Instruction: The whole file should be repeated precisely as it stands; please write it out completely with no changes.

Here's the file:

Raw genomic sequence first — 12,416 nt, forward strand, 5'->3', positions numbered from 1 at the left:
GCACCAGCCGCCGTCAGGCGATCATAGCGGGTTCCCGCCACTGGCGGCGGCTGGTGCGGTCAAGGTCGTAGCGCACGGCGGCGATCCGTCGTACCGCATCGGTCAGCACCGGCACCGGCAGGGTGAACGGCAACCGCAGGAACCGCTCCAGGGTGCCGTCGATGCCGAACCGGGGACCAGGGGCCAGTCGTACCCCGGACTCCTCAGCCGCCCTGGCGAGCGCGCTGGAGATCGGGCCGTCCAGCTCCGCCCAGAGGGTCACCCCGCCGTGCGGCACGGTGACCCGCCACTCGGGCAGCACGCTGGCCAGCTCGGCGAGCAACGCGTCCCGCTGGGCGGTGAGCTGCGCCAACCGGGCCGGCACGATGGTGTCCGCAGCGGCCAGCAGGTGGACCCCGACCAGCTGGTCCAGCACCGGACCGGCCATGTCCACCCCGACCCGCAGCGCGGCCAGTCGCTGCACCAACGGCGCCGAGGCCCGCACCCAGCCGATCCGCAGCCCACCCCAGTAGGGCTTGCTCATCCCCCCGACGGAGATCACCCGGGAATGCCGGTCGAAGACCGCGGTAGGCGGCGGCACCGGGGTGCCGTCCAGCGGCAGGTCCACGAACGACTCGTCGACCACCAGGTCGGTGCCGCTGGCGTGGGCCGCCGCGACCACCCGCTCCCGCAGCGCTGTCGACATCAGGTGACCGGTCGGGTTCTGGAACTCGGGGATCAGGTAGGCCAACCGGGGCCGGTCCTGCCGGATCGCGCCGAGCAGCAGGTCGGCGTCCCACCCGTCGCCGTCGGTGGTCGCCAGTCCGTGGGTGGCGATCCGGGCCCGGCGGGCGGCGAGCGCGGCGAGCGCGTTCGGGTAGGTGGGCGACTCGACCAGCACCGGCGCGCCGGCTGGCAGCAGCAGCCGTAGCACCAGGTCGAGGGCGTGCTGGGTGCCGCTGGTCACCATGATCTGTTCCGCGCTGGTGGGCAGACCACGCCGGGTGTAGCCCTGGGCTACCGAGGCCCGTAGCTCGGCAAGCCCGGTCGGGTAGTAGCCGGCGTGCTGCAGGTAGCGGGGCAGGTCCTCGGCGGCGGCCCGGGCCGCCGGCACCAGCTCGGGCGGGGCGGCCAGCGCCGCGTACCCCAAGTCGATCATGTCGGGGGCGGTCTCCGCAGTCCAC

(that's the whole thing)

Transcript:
Raw genomic sequence first — 12,416 nt, forward strand, 5'->3', positions numbered from 1 at the left:
GCACCAGCCGCCGTCAGGCGATCATAGCGGGTTCCCGCCACTGGCGGCGGCTGGTGCGGTCAAGGTCGTAGCGCACGGCGGCGATCCGTCGTACCGCATCGGTCAGCACCGGCACCGGCAGGGTGAACGGCAACCGCAGGAACCGCTCCAGGGTGCCGTCGATGCCGAACCGGGGACCAGGGGCCAGTCGTACCCCGGACTCCTCAGCCGCCCTGGCGAGCGCGCTGGAGATCGGGCCGTCCAGCTCCGCCCAGAGGGTCACCCCGCCGTGCGGCACGGTGACCCGCCACTCGGGCAGCACGCTGGCCAGCTCGGCGAGCAACGCGTCCCGCTGGGCGGTGAGCTGCGCCAACCGGGCCGGCACGATGGTGTCCGCAGCGGCCAGCAGGTGGACCCCGACCAGCTGGTCCAGCACCGGACCGGCCATGTCCACCCCGACCCGCAGCGCGGCCAGTCGCTGCACCAACGGCGCCGAGGCCCGCACCCAGCCGATCCGCAGCCCACCCCAGTAGGGCTTGCTCATCCCCCCGACGGAGATCACCCGGGAATGCCGGTCGAAGACCGCGGTAGGCGGCGGCACCGGGGTGCCGTCCAGCGGCAGGTCCACGAACGACTCGTCGACCACCAGGTCGGTGCCGCTGGCGTGGGCCGCCGCGACCACCCGCTCCCGCAGCGCTGTCGACATCAGGTGACCGGTCGGGTTCTGGAACTCGGGGATCAGGTAGGCCAACCGGGGCCGGTCCTGCCGGATCGCGCCGAGCAGCAGGTCGGCGTCCCACCCGTCGCCGTCGGTGGTCGCCAGTCCGTGGGTGGCGATCCGGGCCCGGCGGGCGGCGAGCGCGGCGAGCGCGTTCGGGTAGGTGGGCGACTCGACCAGCACCGGCGCGCCGGCTGGCAGCAGCAGCCGTAGCACCAGGTCGAGGGCGTGCTGGGTGCCGCTGGTCACCATGATCTGTTCCGCGCTGGTGGGCAGACCACGCCGGGTGTAGCCCTGGGCTACCGAGGCCCGTAGCTCGGCAAGCCCGGTCGGGTAGTAGCCGGCGTGCTGCAGGTAGCGGGGCAGGTCCTCGGCGGCGGCCCGGGCCGCCGGCACCAGCTCGGGCGGGGCGGCCAGCGCCGCGTACCCCAAGTCGATCATGTCGGGGGCGGTCTCCGCAGTCCAC